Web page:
In an industry that continues to evolve with impressive new technological innovations by the day, it shouldn’t be surprising that the time-consuming process of sending two employees and a tape measure to capture jobsite measurements might soon be replaced. Matterport, a California-based startup and a leader in immersive media technology, has created an elegant tool to facilitate that shift: the Pro2 3D Camera.
The Pro2 3D camera first gained market traction by showcasing homes for realtors. The immersive 3D experiences captured by the camera and delivered by Matterport’s software platform give homebuyers realistic virtual tours of potential new houses, allowing them to walk through bedrooms and check out the kitchen as if they are actually touring the home in person.
It wasn’t until a client tipped off Matterport that he was using their 3D camera to document construction sites that Matterport investigated its technology’s potential for architecture, engineering, and construction (AEC).
Seeking a more efficient and accurate approach to documenting construction than sending out a two-person team with a tape measure and/or camera, many AEC firms have turned to laser scanning technology. But the precision offered by laser scanning comes with a hefty price, and the technology is considered challenging to use.
Matterport’s Manager of Virtual Solutions, Daniel Prochazka, said his team quickly realized this. “The technology for capturing spaces is complicated, difficult, expensive, and not very visually engaging.” Matterport’s beautiful 3D camera atop a tripod remedies this long-standing issue. “Basically, you can take your jobsite back to your office,” Prochazka said.
Matterport discovered that the Pro2 houses several advantages AEC customers find enticing. It’s accurate down to a centimeter, which is precise enough for many project stakeholders. It’s relatively inexpensive with the camera costing just under $4,000, in addition to an equally cost-effective cloud subscription counterpart. Plus, the camera is fast, capturing a scan in 30 seconds or less, compared to the five-to-ten minute length for laser scans.
Bill Carney, the BIM Director for BSA Lifestructures, a national multidisciplinary design firm, was an early adopter of the technology. Carney discovered Matterport’s 3D camera after a friend sent him a link to the virtual tour of a construction site. He could not only see the site’s dimensions but where the gas lines were located. When he realized how easily the camera captured this hard-to-obtain yet valuable info, he said, “it was so cheap at the time, I was crazy not to try it.”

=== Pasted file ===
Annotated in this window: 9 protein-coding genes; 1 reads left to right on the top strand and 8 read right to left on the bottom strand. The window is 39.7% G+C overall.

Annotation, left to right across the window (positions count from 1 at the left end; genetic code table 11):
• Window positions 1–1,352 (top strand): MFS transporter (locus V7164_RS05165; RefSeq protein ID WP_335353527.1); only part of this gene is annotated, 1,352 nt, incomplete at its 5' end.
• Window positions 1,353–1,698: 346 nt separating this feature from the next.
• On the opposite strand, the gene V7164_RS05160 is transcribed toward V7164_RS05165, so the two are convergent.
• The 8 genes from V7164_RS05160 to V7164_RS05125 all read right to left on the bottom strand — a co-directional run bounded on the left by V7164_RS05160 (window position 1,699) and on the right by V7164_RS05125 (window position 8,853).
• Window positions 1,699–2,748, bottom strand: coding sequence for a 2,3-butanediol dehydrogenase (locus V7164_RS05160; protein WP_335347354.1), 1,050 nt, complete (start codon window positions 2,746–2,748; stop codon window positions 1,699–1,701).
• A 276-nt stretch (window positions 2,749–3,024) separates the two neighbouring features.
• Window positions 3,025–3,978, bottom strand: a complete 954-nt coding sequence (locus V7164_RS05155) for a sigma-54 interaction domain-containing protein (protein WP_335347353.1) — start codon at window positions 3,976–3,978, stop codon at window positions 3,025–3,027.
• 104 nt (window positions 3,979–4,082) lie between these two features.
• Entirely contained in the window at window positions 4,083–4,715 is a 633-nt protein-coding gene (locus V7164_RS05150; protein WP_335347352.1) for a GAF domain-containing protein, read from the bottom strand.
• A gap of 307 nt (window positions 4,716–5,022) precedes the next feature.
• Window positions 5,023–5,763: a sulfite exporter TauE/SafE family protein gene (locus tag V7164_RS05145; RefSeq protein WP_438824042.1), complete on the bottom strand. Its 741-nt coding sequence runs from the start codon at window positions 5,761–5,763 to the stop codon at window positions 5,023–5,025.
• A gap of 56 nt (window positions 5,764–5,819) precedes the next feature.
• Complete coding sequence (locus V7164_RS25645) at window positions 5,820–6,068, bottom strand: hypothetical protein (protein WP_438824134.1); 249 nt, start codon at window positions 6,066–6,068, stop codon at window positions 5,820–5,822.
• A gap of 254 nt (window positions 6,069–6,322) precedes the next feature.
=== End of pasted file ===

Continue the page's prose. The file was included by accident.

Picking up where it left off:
Since then, BSA has ditched the tape measures in favor of 3D capture and Matterport’s accompanying iPad apps. They’ve used the technology not only to document construction, “total gut jobs,” and renovations but also to create navigable records of user group spaces before they are moved. BSA also uses the technology to market their completed projects.
Carney appreciates that the 3D capture eases the costs, time, and headaches associated with project changes, like floor plan revisions. “Before, you’d have an old set of plans or a PDF,” said Carney. “But this allows you to do a 360 capture you can reference throughout the project.”
BSA’s experience with the Pro2, Carney believes, has made technology adoption throughout his firm much easier. Now that the technology has hit all levels, from senior managers to new hires, people are hooked. He said it drives more productive conversations about what’s the best use of technology on the site. “[The camera] has been a gateway drug for using more reality capture at our firm,” Carney affirms.
Mark Halavin, an architectural designer at the Florida-based engineering firm BRPH, which owns three Pro2 cameras, finds the technology particularly useful in renovations. BRPH often needs to design and model new systems, such as ductwork, that have to interface with existing systems. They use the Pro2 to verify that their modeling of the existing structure is accurate. “We can spend a few hours with the equipment scanning a space and get just about every field dimension that we possibly need in that short time,” Halavin said.
“[The camera] has been a gateway drug for using more reality capture at our firm.” – Bill Carney, BSA Lifestructures
“Matterport’s technology solves for the limitations of 2D photography and the need for manual measurements by providing the fastest, easiest and most affordable way to create, share, and collaborate around jobsites,” said John Chwalibog, Director of AEC at Matterport. “We can scan an entire site in a fraction of the time, cut down on jobsite visits, and document key milestones for any project at an affordable price point. That’s what makes this technology so disruptive.”
That disruption has been swift, too, with Matterport technology now available in every US state and over 75 countries around the world. From Los Angeles and Chicago to Madrid and Brussels, Pro2 3D cameras are being used to document floor plans, create virtual walkthroughs of spaces, and offer additional tools like photography and measurements. What used to be the ‘hard work’ is now one camera away from being completed in a single scan.
BuiltWorlds partnered with Matterport to bring you this article.